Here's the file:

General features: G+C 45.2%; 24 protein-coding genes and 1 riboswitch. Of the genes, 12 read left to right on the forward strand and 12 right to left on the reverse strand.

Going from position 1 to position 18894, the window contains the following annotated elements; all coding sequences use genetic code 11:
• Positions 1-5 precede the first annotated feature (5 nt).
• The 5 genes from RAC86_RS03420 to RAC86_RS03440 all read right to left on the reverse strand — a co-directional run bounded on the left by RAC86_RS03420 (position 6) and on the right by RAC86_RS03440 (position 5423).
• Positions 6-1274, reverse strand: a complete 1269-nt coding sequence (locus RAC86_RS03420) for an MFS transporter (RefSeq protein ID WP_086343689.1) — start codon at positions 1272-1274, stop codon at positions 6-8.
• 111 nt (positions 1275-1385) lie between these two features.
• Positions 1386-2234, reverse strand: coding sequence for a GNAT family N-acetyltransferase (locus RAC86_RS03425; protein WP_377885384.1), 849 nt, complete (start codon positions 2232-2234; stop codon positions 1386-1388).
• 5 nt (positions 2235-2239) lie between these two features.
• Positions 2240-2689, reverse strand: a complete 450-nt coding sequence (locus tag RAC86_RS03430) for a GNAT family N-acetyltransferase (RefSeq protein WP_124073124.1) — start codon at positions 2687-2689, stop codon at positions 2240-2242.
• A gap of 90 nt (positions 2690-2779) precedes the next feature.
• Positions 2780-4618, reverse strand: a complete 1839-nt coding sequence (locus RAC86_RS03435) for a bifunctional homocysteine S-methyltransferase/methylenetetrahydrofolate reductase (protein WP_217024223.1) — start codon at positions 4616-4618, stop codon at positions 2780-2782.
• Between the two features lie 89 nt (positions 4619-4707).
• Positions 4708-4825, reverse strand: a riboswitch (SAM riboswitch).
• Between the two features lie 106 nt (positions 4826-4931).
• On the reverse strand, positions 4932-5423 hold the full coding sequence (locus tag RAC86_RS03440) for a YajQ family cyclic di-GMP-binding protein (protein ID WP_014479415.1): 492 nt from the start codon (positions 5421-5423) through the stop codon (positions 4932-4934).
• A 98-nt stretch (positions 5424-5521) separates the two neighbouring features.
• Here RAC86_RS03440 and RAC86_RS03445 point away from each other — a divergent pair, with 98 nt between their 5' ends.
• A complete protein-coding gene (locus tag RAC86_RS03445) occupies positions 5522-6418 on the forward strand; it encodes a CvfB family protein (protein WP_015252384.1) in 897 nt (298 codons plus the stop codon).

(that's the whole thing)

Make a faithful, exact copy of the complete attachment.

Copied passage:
General features: G+C 45.2%; 24 protein-coding genes and 1 riboswitch. Of the genes, 12 read left to right on the forward strand and 12 right to left on the reverse strand.

Going from position 1 to position 18894, the window contains the following annotated elements; all coding sequences use genetic code 11:
• Positions 1-5 precede the first annotated feature (5 nt).
• The 5 genes from RAC86_RS03420 to RAC86_RS03440 all read right to left on the reverse strand — a co-directional run bounded on the left by RAC86_RS03420 (position 6) and on the right by RAC86_RS03440 (position 5423).
• Positions 6-1274, reverse strand: a complete 1269-nt coding sequence (locus RAC86_RS03420) for an MFS transporter (RefSeq protein ID WP_086343689.1) — start codon at positions 1272-1274, stop codon at positions 6-8.
• 111 nt (positions 1275-1385) lie between these two features.
• Positions 1386-2234, reverse strand: coding sequence for a GNAT family N-acetyltransferase (locus RAC86_RS03425; protein WP_377885384.1), 849 nt, complete (start codon positions 2232-2234; stop codon positions 1386-1388).
• 5 nt (positions 2235-2239) lie between these two features.
• Positions 2240-2689, reverse strand: a complete 450-nt coding sequence (locus tag RAC86_RS03430) for a GNAT family N-acetyltransferase (RefSeq protein WP_124073124.1) — start codon at positions 2687-2689, stop codon at positions 2240-2242.
• A gap of 90 nt (positions 2690-2779) precedes the next feature.
• Positions 2780-4618, reverse strand: a complete 1839-nt coding sequence (locus RAC86_RS03435) for a bifunctional homocysteine S-methyltransferase/methylenetetrahydrofolate reductase (protein WP_217024223.1) — start codon at positions 4616-4618, stop codon at positions 2780-2782.
• Between the two features lie 89 nt (positions 4619-4707).
• Positions 4708-4825, reverse strand: a riboswitch (SAM riboswitch).
• Between the two features lie 106 nt (positions 4826-4931).
• On the reverse strand, positions 4932-5423 hold the full coding sequence (locus tag RAC86_RS03440) for a YajQ family cyclic di-GMP-binding protein (protein ID WP_014479415.1): 492 nt from the start codon (positions 5421-5423) through the stop codon (positions 4932-4934).
• A 98-nt stretch (positions 5424-5521) separates the two neighbouring features.
• Here RAC86_RS03440 and RAC86_RS03445 point away from each other — a divergent pair, with 98 nt between their 5' ends.
• A complete protein-coding gene (locus tag RAC86_RS03445) occupies positions 5522-6418 on the forward strand; it encodes a CvfB family protein (protein WP_015252384.1) in 897 nt (298 codons plus the stop codon).